Can I Give My Dog Beer?

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Can I Give My Dog Beer?There’s nothing like sharing a nice cold beer with your buddies after a hard day’s work. Maybe you’d like to share one with man’s best friend, too, but is it really okay to give your dog alcoholic beer?

Dogs who drink too much alcohol, including beer, can experience symptoms ranging from vomiting to brain damage, even death. No matter how much they beg, alcoholic beverages should be off limits for your pet.

Longer term, and just like in humans, beer consumption can bring about serious damage to your dog’s organs including their kidneys, the liver and the brain.

Can I Give My Dog Beer? Answer: No

It may be funny to watch your intoxicated dog stumble around, especially after you’ve drunk your share, but beer should be on the list of things not to give your dog.

If you see them acting drunk, you’ve already gone too far! But if you can safely give your dog with a very moderate amount of beer then it may be harmless.

Beer Health Risks

Liver damage – A dog’s liver is small. They’ll have a hard time processing the alcohol in beer. Liver damage is irreparable and can be fatal. Unless you want to put Fido on dialysis, keep them away from beer.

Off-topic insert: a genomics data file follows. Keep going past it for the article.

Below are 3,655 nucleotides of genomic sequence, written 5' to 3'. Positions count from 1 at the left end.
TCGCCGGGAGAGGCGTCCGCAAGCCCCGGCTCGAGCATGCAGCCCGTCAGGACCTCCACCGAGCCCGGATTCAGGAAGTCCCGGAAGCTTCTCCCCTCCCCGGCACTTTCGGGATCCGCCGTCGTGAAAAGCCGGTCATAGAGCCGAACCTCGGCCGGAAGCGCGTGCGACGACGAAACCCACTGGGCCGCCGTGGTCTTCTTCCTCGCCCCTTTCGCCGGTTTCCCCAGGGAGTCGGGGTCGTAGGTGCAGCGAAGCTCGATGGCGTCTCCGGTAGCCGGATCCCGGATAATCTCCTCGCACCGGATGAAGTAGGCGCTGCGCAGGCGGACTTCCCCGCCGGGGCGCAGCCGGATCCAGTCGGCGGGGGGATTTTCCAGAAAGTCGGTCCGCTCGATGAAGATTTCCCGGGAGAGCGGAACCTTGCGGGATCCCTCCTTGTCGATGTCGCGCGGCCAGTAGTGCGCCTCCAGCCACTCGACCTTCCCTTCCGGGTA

Dehydration – Drinking beer instead of water will not hydrate your pet. Dogs need plenty of water to stay healthy. Drinking beer depletes them of water and also essential electrolytes. Minerals like sodium, chloride and potassium are lost following dehydration.

Physical depression – When they drink too much beer their central nervous system slows down and becomes depressed. Canines can lose coordination, their heart rate and breathing will slow down and slipping into a coma is possible.

Cardiac Arrest – High levels of alcohol in your dog can make their blood too acidic inducing cardiac arrest.